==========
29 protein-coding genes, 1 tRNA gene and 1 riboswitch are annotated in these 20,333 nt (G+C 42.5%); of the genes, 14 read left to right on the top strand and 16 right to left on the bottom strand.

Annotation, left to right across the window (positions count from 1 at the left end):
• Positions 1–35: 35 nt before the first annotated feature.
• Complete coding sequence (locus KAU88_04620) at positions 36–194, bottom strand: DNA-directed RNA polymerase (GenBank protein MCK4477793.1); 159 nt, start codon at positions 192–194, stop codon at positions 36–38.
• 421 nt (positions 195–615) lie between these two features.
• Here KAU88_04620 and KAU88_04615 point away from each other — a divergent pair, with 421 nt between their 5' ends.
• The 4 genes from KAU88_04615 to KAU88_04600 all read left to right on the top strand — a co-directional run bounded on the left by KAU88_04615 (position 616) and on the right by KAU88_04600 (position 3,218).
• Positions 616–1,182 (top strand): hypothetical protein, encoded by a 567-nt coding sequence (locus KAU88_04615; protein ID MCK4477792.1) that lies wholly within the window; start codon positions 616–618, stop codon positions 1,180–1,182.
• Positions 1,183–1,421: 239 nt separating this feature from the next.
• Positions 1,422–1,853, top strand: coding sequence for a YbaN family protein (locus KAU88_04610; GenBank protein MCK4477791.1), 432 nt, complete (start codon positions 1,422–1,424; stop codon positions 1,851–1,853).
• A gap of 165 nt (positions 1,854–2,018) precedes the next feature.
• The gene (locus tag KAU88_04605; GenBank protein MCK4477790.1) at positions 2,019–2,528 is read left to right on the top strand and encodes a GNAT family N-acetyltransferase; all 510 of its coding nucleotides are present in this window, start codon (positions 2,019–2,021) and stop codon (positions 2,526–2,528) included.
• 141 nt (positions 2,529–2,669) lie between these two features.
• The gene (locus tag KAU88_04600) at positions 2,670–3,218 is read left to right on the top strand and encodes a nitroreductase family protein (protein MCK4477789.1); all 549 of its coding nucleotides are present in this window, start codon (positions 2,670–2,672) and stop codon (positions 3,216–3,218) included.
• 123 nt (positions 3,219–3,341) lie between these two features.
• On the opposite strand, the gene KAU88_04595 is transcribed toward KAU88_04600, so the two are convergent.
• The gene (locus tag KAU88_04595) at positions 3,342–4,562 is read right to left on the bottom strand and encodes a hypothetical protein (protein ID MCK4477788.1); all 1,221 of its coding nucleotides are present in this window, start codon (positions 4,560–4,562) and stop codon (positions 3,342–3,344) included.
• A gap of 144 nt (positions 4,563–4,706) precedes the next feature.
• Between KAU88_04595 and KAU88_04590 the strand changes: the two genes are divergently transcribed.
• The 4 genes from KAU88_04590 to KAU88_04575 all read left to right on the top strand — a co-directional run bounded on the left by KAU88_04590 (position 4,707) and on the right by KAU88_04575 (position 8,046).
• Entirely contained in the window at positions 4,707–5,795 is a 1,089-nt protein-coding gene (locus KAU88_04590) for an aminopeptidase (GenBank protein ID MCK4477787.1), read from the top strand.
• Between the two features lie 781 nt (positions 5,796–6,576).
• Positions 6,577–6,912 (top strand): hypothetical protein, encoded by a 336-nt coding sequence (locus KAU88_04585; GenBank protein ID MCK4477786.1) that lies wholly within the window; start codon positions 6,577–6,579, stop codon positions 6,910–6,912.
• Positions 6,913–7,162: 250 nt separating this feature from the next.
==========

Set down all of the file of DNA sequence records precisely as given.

29 protein-coding genes, 1 tRNA gene and 1 riboswitch are annotated in these 20,333 nt (G+C 42.5%); of the genes, 14 read left to right on the top strand and 16 right to left on the bottom strand.

Annotation, left to right across the window (positions count from 1 at the left end):
• Positions 1–35: 35 nt before the first annotated feature.
• Complete coding sequence (locus KAU88_04620) at positions 36–194, bottom strand: DNA-directed RNA polymerase (GenBank protein MCK4477793.1); 159 nt, start codon at positions 192–194, stop codon at positions 36–38.
• 421 nt (positions 195–615) lie between these two features.
• Here KAU88_04620 and KAU88_04615 point away from each other — a divergent pair, with 421 nt between their 5' ends.
• The 4 genes from KAU88_04615 to KAU88_04600 all read left to right on the top strand — a co-directional run bounded on the left by KAU88_04615 (position 616) and on the right by KAU88_04600 (position 3,218).
• Positions 616–1,182 (top strand): hypothetical protein, encoded by a 567-nt coding sequence (locus KAU88_04615; protein ID MCK4477792.1) that lies wholly within the window; start codon positions 616–618, stop codon positions 1,180–1,182.
• Positions 1,183–1,421: 239 nt separating this feature from the next.
• Positions 1,422–1,853, top strand: coding sequence for a YbaN family protein (locus KAU88_04610; GenBank protein MCK4477791.1), 432 nt, complete (start codon positions 1,422–1,424; stop codon positions 1,851–1,853).
• A gap of 165 nt (positions 1,854–2,018) precedes the next feature.
• The gene (locus tag KAU88_04605; GenBank protein MCK4477790.1) at positions 2,019–2,528 is read left to right on the top strand and encodes a GNAT family N-acetyltransferase; all 510 of its coding nucleotides are present in this window, start codon (positions 2,019–2,021) and stop codon (positions 2,526–2,528) included.
• 141 nt (positions 2,529–2,669) lie between these two features.
• The gene (locus tag KAU88_04600) at positions 2,670–3,218 is read left to right on the top strand and encodes a nitroreductase family protein (protein MCK4477789.1); all 549 of its coding nucleotides are present in this window, start codon (positions 2,670–2,672) and stop codon (positions 3,216–3,218) included.
• 123 nt (positions 3,219–3,341) lie between these two features.
• On the opposite strand, the gene KAU88_04595 is transcribed toward KAU88_04600, so the two are convergent.
• The gene (locus tag KAU88_04595) at positions 3,342–4,562 is read right to left on the bottom strand and encodes a hypothetical protein (protein ID MCK4477788.1); all 1,221 of its coding nucleotides are present in this window, start codon (positions 4,560–4,562) and stop codon (positions 3,342–3,344) included.
• A gap of 144 nt (positions 4,563–4,706) precedes the next feature.
• Between KAU88_04595 and KAU88_04590 the strand changes: the two genes are divergently transcribed.
• The 4 genes from KAU88_04590 to KAU88_04575 all read left to right on the top strand — a co-directional run bounded on the left by KAU88_04590 (position 4,707) and on the right by KAU88_04575 (position 8,046).
• Entirely contained in the window at positions 4,707–5,795 is a 1,089-nt protein-coding gene (locus KAU88_04590) for an aminopeptidase (GenBank protein ID MCK4477787.1), read from the top strand.
• Between the two features lie 781 nt (positions 5,796–6,576).
• Positions 6,577–6,912 (top strand): hypothetical protein, encoded by a 336-nt coding sequence (locus KAU88_04585; GenBank protein ID MCK4477786.1) that lies wholly within the window; start codon positions 6,577–6,579, stop codon positions 6,910–6,912.
• Positions 6,913–7,162: 250 nt separating this feature from the next.